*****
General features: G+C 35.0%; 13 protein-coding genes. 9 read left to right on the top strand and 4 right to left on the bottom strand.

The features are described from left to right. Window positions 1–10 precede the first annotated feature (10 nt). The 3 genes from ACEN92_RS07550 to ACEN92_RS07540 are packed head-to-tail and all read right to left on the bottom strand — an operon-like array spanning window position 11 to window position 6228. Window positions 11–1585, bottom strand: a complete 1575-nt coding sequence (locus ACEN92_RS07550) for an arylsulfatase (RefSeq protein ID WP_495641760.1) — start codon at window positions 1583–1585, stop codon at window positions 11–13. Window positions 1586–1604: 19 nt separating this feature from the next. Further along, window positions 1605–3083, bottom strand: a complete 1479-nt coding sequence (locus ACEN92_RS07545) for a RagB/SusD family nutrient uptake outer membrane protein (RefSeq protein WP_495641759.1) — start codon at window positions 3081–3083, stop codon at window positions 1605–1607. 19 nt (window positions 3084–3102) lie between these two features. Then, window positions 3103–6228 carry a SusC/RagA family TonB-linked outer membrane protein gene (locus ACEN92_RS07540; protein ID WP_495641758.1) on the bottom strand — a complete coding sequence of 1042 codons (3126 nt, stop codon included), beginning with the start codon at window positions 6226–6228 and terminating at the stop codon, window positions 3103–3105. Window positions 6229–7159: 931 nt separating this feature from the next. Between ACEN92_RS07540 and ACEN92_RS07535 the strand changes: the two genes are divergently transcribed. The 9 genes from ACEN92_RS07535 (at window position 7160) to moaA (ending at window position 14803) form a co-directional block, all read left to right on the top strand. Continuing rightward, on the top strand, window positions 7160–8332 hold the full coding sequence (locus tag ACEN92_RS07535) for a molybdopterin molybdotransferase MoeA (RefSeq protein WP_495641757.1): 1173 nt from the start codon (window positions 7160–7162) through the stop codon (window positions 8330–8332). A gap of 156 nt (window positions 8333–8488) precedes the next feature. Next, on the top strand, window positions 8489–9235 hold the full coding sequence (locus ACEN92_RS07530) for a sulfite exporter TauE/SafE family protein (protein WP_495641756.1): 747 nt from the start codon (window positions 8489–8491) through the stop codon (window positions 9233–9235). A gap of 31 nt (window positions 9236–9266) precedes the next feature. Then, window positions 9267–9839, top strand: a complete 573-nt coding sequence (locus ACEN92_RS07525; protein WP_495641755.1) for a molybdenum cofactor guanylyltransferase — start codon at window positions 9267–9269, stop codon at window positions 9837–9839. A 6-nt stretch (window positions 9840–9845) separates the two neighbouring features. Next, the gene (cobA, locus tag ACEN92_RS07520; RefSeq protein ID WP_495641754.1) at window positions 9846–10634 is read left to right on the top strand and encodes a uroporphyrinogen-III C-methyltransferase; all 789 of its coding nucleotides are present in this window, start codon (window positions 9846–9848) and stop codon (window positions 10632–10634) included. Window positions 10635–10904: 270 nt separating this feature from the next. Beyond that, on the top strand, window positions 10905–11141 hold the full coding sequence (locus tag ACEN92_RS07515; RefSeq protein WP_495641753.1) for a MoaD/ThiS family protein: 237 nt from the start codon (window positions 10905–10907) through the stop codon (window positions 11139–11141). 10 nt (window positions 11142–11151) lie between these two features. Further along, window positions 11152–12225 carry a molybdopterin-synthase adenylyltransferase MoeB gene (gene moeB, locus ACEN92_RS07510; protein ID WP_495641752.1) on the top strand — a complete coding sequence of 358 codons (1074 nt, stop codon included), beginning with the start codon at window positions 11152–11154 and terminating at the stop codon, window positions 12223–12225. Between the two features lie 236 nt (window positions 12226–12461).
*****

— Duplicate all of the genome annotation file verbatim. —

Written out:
General features: G+C 35.0%; 13 protein-coding genes. 9 read left to right on the top strand and 4 right to left on the bottom strand.

The features are described from left to right. Window positions 1–10 precede the first annotated feature (10 nt). The 3 genes from ACEN92_RS07550 to ACEN92_RS07540 are packed head-to-tail and all read right to left on the bottom strand — an operon-like array spanning window position 11 to window position 6228. Window positions 11–1585, bottom strand: a complete 1575-nt coding sequence (locus ACEN92_RS07550) for an arylsulfatase (RefSeq protein ID WP_495641760.1) — start codon at window positions 1583–1585, stop codon at window positions 11–13. Window positions 1586–1604: 19 nt separating this feature from the next. Further along, window positions 1605–3083, bottom strand: a complete 1479-nt coding sequence (locus ACEN92_RS07545) for a RagB/SusD family nutrient uptake outer membrane protein (RefSeq protein WP_495641759.1) — start codon at window positions 3081–3083, stop codon at window positions 1605–1607. 19 nt (window positions 3084–3102) lie between these two features. Then, window positions 3103–6228 carry a SusC/RagA family TonB-linked outer membrane protein gene (locus ACEN92_RS07540; protein ID WP_495641758.1) on the bottom strand — a complete coding sequence of 1042 codons (3126 nt, stop codon included), beginning with the start codon at window positions 6226–6228 and terminating at the stop codon, window positions 3103–3105. Window positions 6229–7159: 931 nt separating this feature from the next. Between ACEN92_RS07540 and ACEN92_RS07535 the strand changes: the two genes are divergently transcribed. The 9 genes from ACEN92_RS07535 (at window position 7160) to moaA (ending at window position 14803) form a co-directional block, all read left to right on the top strand. Continuing rightward, on the top strand, window positions 7160–8332 hold the full coding sequence (locus tag ACEN92_RS07535) for a molybdopterin molybdotransferase MoeA (RefSeq protein WP_495641757.1): 1173 nt from the start codon (window positions 7160–7162) through the stop codon (window positions 8330–8332). A gap of 156 nt (window positions 8333–8488) precedes the next feature. Next, on the top strand, window positions 8489–9235 hold the full coding sequence (locus ACEN92_RS07530) for a sulfite exporter TauE/SafE family protein (protein WP_495641756.1): 747 nt from the start codon (window positions 8489–8491) through the stop codon (window positions 9233–9235). A gap of 31 nt (window positions 9236–9266) precedes the next feature. Then, window positions 9267–9839, top strand: a complete 573-nt coding sequence (locus ACEN92_RS07525; protein WP_495641755.1) for a molybdenum cofactor guanylyltransferase — start codon at window positions 9267–9269, stop codon at window positions 9837–9839. A 6-nt stretch (window positions 9840–9845) separates the two neighbouring features. Next, the gene (cobA, locus tag ACEN92_RS07520; RefSeq protein ID WP_495641754.1) at window positions 9846–10634 is read left to right on the top strand and encodes a uroporphyrinogen-III C-methyltransferase; all 789 of its coding nucleotides are present in this window, start codon (window positions 9846–9848) and stop codon (window positions 10632–10634) included. Window positions 10635–10904: 270 nt separating this feature from the next. Beyond that, on the top strand, window positions 10905–11141 hold the full coding sequence (locus tag ACEN92_RS07515; RefSeq protein WP_495641753.1) for a MoaD/ThiS family protein: 237 nt from the start codon (window positions 10905–10907) through the stop codon (window positions 11139–11141). 10 nt (window positions 11142–11151) lie between these two features. Further along, window positions 11152–12225 carry a molybdopterin-synthase adenylyltransferase MoeB gene (gene moeB, locus ACEN92_RS07510; protein ID WP_495641752.1) on the top strand — a complete coding sequence of 358 codons (1074 nt, stop codon included), beginning with the start codon at window positions 11152–11154 and terminating at the stop codon, window positions 12223–12225. Between the two features lie 236 nt (window positions 12226–12461).